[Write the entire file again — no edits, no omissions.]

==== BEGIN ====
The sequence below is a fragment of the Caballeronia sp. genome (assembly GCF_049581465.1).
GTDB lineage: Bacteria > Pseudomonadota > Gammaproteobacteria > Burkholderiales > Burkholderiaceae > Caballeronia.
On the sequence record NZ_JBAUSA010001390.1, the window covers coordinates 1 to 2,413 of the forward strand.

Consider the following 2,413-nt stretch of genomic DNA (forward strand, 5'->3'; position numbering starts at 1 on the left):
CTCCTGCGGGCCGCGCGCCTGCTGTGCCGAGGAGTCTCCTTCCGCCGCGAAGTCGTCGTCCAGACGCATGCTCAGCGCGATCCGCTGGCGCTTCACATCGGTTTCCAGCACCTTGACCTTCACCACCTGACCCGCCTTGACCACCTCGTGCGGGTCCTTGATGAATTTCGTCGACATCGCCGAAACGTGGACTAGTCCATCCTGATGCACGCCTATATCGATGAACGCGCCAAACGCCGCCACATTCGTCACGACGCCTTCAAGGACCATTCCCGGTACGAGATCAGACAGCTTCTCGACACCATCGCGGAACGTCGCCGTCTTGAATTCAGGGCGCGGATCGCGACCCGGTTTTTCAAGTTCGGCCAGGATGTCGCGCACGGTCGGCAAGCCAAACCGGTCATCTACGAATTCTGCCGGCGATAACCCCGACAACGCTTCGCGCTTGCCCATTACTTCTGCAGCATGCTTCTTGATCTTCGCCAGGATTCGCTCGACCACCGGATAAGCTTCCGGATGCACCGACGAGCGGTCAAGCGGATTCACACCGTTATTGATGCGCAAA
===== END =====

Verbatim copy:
The sequence below is a fragment of the Caballeronia sp. genome (assembly GCF_049581465.1).
GTDB lineage: Bacteria > Pseudomonadota > Gammaproteobacteria > Burkholderiales > Burkholderiaceae > Caballeronia.
On the sequence record NZ_JBAUSA010001390.1, the window covers coordinates 1 to 2,413 of the forward strand.

Consider the following 2,413-nt stretch of genomic DNA (forward strand, 5'->3'; position numbering starts at 1 on the left):
CTCCTGCGGGCCGCGCGCCTGCTGTGCCGAGGAGTCTCCTTCCGCCGCGAAGTCGTCGTCCAGACGCATGCTCAGCGCGATCCGCTGGCGCTTCACATCGGTTTCCAGCACCTTGACCTTCACCACCTGACCCGCCTTGACCACCTCGTGCGGGTCCTTGATGAATTTCGTCGACATCGCCGAAACGTGGACTAGTCCATCCTGATGCACGCCTATATCGATGAACGCGCCAAACGCCGCCACATTCGTCACGACGCCTTCAAGGACCATTCCCGGTACGAGATCAGACAGCTTCTCGACACCATCGCGGAACGTCGCCGTCTTGAATTCAGGGCGCGGATCGCGACCCGGTTTTTCAAGTTCGGCCAGGATGTCGCGCACGGTCGGCAAGCCAAACCGGTCATCTACGAATTCTGCCGGCGATAACCCCGACAACGCTTCGCGCTTGCCCATTACTTCTGCAGCATGCTTCTTGATCTTCGCCAGGATTCGCTCGACCACCGGATAAGCTTCCGGATGCACCGACGAGCGGTCAAGCGGATTCACACCGTTATTGATGCGCAAA